No, that dubious distinction goes to Kellogg’s All-Bran, the epitome of bad tasting, unappealing health cereal. Where Fiber One resembles those crispy lo-mein noodles that accompany Chinese soups, All-Bran looks like a mix of twigs and dried bugs. It has a bland, sodden taste I’m sure is similar to chewing on raw stalks of wheat. And it becomes soggy almost instantly when milk of any origin is added. And nutritionally it doesn’t quite stack up. All-Bran matches Fiber One’s 60 calorie count, but contains 6 grams of sugar, compared to none, and only 10 grams (40%) dietary fiber. An all around loser and surely root of all jokes made at the expense of other healthy cereals.

But, the All-Bran line isn’t without a saving grace. Last week when my neighborhood grocery store was out of that wonderful manna, Fiber One, I discovered All-Bran’s Bran Buds. Crispy little bits of bran, All-Bran’s Buds have an interesting texture and appearance that rests somewhere between Rice-Krispies and Grape-Nuts. Not as naturally sweet as Fiber One, but flavorful enough to leave patriarch All-Bran in the dust, Bran Buds became a welcome substitute; especially when I considered the 13 grams (51%) of fiber and 70 calories per serving.

As good as some of these twigs and buds are, there’s a lack of variety in both flavor and texture after a few boxes of these breakfast goodies. The ever changing stock of Kashi cereals in the aisle always seemed appealing, despite their hippie overtones, so I compared some side panels and began the taste tests. My first choice was Kashi Vive in the Toasted Graham and Vanilla flavor. With a calorie count in the low hundreds, a fiber content around 10 grams, the promise of “probiotics for healthy digestion,” and the possibility of some outside flavoring I was willing to give it a shot. Vive is comprised of three components: Fiber One-like bran sticks, broad flakes, and little Kix-esque bits. The whole mélange has a pleasing toasty taste, though little discernable vanilla, and stays pleasantly toothsome in milk. A wholly enjoyable bowl and I’m sure a good bridge ceral between the regular world and the healthy… were it not for the fact that it was recently discontinued by Kashi. Boo-urns.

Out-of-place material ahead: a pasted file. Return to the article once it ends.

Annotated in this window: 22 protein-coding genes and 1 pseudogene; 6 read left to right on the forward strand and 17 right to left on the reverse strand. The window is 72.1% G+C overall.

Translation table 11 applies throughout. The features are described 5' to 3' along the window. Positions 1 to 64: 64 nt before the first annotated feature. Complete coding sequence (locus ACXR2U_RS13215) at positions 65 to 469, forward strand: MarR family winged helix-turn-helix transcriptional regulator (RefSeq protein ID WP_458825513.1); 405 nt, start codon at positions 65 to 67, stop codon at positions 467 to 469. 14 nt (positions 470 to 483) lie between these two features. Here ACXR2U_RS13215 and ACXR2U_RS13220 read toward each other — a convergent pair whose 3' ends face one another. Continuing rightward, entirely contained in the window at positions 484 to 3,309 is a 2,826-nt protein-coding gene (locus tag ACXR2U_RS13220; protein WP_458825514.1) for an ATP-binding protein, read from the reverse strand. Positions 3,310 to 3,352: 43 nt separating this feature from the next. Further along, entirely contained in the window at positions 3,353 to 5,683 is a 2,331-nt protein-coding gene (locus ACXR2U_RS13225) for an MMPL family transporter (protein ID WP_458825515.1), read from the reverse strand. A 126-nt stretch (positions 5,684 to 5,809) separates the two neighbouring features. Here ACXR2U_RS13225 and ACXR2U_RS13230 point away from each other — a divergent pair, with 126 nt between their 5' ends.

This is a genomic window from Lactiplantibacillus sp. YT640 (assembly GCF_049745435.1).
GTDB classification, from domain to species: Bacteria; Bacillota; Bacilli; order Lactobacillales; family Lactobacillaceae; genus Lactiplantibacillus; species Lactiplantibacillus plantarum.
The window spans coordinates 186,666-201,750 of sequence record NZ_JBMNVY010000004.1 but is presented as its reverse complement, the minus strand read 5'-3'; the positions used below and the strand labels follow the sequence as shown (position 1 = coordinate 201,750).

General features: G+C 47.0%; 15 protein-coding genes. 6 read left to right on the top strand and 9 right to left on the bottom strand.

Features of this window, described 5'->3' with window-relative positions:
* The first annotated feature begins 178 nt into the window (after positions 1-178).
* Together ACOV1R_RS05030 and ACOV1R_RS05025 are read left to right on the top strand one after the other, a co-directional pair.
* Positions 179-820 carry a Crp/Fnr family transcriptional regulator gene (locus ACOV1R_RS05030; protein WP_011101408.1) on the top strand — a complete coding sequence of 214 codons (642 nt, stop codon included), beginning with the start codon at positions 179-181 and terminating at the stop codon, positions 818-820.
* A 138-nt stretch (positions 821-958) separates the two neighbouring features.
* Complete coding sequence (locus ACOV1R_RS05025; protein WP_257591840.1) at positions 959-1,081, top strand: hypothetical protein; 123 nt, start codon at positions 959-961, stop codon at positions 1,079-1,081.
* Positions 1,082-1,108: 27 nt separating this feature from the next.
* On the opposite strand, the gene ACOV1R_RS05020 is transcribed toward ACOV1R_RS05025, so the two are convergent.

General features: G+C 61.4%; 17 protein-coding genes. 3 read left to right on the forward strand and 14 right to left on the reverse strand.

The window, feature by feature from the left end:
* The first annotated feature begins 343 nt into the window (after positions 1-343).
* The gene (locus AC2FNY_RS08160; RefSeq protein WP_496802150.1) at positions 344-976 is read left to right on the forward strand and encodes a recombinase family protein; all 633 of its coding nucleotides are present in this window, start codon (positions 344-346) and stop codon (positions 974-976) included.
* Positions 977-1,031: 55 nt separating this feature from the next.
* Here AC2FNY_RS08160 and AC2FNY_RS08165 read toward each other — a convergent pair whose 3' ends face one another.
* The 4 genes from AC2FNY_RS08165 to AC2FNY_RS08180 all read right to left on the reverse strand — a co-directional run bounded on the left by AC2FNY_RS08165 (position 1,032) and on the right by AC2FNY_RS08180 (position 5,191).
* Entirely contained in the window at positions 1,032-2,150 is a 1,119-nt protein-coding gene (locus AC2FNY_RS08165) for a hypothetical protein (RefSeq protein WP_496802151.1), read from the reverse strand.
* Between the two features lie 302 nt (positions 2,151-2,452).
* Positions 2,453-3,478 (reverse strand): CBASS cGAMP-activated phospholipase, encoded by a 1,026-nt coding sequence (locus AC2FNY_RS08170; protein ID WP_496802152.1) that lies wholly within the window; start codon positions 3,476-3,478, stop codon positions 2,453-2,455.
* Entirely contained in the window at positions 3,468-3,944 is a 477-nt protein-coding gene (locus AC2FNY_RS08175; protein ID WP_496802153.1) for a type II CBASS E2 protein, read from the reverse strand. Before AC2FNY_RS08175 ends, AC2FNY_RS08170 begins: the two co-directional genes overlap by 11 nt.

With Kashi Vive seemingly gone forever I had to branch out. Kashi offers so many options that surely one must satisfy mouth and stomach in a similar fashion. But what? Kashi’s GOLEAN seems to be a popular choice as it takes up a good portion of shelf space and seems to be one of their more heavily advertised products. The GOLEAN Crunch with toasted bits of graham, wheaty puffs, and bran twigs is a lightly sweet, crunchy mix, with my only complaint aimed at the toasted graham bits which become soggy very quickly and are so small that they become lost in the mix of the other components. I’ve also been experimenting with Kasha’s Good Friends cereal in its original formulation as I try to abstain from raisins. A similar ménage of cereal bits and pieces Good Friends combines granola clusters, flakes, and those wheaty puffs that come to mine whenever I hear the word “Kashi.” While Good Friends loses to GOLEAN in the taste department, it kills in the texture field by remaining crisp throughout the bowl; even the flakes.

While all cereals I’ve sampled so far have been mostly excellent, if I were forced to rank them, which, let’s face it, I love to do, the standings would look something like this:

1. General Mill’s Original Fiber One
2. Kasha’s Vive (R.I.P.)
3. Kasha’s Original Good Friends
4. Kellogg’s All-Bran Bran Buds
5. Kasha’s GOLEAN Crunch
And, at a very distant 6:
Kellogg’s Original All-Bran

Where once I was ashamed to admit my secret longings for hippie-dippie, twig-n-berry healthy cereal I now embrace this love whole heartedly. Not because it makes me healthier or somehow better than other cereal enthusiasts, but because it’s just fucking delicious and right.

I’m here. I’m regular. Get used to it.